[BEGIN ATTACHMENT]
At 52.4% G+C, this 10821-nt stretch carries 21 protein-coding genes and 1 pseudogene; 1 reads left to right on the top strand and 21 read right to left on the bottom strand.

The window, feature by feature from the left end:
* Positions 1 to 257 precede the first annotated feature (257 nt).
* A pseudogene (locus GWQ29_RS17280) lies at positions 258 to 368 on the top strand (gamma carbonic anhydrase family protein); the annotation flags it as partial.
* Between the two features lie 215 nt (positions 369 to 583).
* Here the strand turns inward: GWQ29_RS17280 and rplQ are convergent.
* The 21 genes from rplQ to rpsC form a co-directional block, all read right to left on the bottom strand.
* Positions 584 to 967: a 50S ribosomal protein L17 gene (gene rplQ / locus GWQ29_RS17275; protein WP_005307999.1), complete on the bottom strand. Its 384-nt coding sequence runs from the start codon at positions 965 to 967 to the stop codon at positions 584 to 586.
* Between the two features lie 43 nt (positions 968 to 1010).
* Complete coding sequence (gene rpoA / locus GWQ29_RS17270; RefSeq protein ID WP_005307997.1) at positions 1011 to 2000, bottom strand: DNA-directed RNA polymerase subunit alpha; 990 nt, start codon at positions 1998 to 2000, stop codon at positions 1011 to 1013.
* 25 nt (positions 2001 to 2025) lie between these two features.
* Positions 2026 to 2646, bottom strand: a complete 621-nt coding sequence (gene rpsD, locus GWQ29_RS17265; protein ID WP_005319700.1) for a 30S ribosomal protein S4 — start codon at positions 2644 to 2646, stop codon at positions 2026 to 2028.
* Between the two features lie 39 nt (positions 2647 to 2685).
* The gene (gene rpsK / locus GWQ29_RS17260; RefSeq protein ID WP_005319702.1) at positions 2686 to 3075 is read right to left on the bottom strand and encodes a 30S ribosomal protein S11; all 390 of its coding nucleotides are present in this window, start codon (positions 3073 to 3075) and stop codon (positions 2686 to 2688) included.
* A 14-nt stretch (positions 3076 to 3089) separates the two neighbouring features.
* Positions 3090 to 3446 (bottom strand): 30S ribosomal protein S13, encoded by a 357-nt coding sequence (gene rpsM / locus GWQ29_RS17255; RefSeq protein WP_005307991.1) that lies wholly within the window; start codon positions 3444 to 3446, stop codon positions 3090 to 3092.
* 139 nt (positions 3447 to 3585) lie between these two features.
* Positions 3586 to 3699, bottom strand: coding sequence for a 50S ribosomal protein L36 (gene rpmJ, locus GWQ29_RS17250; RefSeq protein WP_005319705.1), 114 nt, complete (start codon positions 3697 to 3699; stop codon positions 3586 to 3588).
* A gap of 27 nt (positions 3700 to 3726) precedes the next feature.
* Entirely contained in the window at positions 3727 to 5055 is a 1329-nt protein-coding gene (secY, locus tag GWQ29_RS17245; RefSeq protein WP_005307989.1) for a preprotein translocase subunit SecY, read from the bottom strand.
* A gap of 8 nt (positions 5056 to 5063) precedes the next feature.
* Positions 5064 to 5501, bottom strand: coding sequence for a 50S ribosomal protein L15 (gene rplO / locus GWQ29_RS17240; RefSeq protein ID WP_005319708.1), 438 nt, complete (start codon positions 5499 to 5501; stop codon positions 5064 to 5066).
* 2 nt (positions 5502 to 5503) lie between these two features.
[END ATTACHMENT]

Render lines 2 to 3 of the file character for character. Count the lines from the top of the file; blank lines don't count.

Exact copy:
The window, feature by feature from the left end:
* Positions 1 to 257 precede the first annotated feature (257 nt).